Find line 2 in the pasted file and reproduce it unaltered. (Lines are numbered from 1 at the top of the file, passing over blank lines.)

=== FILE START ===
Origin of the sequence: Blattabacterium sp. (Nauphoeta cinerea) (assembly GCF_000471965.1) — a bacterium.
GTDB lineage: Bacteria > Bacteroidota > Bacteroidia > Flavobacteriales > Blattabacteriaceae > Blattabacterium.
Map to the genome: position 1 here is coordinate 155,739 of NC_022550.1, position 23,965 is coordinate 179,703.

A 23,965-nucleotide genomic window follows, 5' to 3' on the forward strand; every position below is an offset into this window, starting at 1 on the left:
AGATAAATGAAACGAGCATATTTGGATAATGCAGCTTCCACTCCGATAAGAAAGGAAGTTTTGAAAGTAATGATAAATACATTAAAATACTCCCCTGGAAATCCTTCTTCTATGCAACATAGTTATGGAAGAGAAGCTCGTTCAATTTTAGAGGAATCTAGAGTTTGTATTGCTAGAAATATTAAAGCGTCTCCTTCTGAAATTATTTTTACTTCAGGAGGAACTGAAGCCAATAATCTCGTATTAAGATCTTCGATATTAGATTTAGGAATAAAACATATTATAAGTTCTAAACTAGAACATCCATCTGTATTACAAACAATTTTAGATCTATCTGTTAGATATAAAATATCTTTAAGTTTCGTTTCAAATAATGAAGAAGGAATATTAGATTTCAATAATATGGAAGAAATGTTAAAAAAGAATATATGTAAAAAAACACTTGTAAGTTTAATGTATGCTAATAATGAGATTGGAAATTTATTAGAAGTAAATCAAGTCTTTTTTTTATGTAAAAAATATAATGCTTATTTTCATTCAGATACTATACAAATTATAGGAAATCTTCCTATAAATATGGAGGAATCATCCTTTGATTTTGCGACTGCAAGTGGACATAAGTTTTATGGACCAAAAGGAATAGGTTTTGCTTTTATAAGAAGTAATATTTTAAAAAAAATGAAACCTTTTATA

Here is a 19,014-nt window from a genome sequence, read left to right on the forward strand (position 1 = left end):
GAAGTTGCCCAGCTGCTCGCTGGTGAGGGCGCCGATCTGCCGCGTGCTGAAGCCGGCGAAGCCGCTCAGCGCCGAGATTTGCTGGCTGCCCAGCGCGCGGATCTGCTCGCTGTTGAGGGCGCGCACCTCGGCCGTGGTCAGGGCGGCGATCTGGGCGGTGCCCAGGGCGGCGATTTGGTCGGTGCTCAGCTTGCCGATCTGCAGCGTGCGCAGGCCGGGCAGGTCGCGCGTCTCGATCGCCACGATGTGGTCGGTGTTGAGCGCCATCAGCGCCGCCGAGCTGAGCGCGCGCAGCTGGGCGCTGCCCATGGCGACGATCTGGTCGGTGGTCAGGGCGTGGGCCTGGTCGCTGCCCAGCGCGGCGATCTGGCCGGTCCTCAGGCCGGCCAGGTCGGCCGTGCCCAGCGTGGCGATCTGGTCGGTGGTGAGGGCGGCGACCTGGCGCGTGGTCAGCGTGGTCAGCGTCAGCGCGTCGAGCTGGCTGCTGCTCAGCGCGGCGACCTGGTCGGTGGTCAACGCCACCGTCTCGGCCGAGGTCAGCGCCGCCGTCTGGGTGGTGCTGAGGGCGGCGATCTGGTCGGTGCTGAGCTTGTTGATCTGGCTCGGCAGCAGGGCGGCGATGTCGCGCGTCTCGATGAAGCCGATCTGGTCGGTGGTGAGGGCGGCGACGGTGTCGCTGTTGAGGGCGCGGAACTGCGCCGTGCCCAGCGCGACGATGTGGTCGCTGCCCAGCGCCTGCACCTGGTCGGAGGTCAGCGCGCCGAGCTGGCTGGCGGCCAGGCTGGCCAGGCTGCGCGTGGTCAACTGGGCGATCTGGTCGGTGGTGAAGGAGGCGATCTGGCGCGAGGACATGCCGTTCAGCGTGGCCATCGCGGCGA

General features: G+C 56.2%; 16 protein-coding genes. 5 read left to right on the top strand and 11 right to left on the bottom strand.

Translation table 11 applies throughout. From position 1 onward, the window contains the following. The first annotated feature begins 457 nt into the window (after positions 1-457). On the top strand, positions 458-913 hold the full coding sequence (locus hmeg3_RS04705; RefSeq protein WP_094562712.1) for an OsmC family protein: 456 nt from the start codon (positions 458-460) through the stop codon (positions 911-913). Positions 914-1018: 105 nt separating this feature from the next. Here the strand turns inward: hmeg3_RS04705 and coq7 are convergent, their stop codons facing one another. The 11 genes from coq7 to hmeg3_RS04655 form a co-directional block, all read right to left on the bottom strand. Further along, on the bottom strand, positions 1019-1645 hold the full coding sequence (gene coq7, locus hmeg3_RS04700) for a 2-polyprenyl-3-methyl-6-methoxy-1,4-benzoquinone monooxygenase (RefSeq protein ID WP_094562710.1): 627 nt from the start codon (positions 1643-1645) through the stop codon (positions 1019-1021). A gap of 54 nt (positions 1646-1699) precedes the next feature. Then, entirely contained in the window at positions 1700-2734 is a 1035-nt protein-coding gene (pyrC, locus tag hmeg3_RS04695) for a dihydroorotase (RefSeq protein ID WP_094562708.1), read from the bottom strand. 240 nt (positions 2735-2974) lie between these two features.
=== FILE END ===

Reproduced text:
GTDB lineage: Bacteria > Bacteroidota > Bacteroidia > Flavobacteriales > Blattabacteriaceae > Blattabacterium.